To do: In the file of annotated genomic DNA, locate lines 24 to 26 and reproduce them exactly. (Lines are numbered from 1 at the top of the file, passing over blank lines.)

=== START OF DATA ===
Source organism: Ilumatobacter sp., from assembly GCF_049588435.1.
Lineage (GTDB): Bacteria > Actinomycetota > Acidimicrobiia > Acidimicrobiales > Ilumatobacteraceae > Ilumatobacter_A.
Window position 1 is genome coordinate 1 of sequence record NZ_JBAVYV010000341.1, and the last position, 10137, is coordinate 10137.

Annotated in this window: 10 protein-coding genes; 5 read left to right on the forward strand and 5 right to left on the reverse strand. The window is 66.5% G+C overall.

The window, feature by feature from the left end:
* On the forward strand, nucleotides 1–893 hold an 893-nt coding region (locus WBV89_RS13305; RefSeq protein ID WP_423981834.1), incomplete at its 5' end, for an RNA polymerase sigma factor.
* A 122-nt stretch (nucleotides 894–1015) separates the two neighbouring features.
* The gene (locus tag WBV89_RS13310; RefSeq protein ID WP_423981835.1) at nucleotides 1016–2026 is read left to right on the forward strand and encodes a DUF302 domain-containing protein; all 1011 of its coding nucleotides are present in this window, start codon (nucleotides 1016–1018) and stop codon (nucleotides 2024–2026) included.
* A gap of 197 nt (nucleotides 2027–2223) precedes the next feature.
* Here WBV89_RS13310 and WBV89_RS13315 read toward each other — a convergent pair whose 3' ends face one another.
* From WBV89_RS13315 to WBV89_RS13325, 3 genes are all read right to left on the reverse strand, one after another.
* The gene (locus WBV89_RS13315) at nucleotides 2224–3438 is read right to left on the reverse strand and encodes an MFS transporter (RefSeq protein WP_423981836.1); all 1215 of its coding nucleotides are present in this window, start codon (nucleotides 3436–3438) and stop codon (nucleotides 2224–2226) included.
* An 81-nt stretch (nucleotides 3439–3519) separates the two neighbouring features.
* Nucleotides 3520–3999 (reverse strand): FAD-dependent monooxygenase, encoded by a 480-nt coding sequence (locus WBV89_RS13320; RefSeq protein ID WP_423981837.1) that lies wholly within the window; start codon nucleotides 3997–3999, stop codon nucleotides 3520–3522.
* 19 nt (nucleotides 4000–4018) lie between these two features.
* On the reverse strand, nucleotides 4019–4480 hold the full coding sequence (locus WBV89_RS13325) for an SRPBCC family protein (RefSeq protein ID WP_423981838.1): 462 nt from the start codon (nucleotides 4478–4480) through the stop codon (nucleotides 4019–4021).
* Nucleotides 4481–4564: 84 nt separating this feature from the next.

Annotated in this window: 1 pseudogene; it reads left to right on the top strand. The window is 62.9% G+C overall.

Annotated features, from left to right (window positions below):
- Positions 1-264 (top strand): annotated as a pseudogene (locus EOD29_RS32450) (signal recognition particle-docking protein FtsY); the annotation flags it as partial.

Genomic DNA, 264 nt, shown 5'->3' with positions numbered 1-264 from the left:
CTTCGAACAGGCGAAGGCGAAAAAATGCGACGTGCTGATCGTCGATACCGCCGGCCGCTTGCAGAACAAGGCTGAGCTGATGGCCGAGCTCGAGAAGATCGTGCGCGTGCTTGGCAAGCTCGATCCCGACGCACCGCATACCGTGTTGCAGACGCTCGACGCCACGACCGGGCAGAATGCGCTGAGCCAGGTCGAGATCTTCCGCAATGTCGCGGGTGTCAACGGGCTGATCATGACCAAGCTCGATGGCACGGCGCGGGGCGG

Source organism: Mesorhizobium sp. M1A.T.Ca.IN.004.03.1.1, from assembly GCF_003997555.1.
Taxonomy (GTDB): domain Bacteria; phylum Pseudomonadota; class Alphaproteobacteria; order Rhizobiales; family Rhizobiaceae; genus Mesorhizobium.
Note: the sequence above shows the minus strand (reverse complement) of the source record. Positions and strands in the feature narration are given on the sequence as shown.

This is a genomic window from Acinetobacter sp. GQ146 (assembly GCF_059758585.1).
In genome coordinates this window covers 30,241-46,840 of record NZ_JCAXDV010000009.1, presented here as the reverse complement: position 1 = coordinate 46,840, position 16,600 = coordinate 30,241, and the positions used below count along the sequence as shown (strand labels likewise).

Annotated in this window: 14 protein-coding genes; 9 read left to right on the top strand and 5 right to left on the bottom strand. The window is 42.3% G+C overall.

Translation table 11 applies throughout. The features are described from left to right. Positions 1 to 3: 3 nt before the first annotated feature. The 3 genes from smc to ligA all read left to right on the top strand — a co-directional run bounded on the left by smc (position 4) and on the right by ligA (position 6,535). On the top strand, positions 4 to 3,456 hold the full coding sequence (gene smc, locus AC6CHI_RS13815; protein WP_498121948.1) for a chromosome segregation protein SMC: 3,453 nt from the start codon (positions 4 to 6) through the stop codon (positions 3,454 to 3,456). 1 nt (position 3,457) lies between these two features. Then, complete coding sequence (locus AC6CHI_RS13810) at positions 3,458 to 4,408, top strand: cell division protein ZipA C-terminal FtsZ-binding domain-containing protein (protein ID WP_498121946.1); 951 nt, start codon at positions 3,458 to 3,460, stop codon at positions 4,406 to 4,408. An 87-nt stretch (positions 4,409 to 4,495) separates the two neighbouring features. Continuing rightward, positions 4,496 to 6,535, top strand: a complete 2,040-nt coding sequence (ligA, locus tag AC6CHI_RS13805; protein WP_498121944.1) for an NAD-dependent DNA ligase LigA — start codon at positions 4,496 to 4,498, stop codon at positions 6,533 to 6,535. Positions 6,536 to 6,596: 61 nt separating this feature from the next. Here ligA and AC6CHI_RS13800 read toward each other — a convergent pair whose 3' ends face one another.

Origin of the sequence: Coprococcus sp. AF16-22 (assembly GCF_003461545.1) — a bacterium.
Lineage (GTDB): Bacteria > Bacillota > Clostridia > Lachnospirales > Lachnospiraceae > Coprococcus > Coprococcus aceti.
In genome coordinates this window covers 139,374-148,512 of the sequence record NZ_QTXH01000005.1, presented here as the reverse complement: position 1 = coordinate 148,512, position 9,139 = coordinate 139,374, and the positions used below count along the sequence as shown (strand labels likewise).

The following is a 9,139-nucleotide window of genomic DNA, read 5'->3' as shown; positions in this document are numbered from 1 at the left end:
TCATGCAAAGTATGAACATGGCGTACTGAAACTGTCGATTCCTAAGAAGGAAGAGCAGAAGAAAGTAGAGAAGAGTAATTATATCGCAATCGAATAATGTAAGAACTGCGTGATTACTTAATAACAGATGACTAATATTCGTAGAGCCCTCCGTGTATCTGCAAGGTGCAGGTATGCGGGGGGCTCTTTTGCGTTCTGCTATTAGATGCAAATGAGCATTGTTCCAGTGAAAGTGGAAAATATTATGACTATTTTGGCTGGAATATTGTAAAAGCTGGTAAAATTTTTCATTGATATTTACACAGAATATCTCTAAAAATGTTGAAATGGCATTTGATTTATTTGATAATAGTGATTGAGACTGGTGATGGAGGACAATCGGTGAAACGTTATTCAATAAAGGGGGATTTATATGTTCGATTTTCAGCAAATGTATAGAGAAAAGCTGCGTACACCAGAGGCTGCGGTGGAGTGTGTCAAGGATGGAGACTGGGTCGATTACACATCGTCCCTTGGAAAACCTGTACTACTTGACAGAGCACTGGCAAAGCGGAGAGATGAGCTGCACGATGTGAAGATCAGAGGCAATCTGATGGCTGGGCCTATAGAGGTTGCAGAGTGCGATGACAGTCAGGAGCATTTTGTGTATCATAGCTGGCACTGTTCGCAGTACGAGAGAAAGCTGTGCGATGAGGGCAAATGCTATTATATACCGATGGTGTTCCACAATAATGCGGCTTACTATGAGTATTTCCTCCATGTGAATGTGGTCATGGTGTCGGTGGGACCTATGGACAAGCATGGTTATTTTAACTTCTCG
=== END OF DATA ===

Taxonomy (GTDB): domain Bacteria; phylum Pseudomonadota; class Alphaproteobacteria; order Rhizobiales; family Rhizobiaceae; genus Mesorhizobium.
Note: the sequence above shows the minus strand (reverse complement) of the source record. Positions and strands in the feature narration are given on the sequence as shown.

This is a genomic window from Acinetobacter sp. GQ146 (assembly GCF_059758585.1).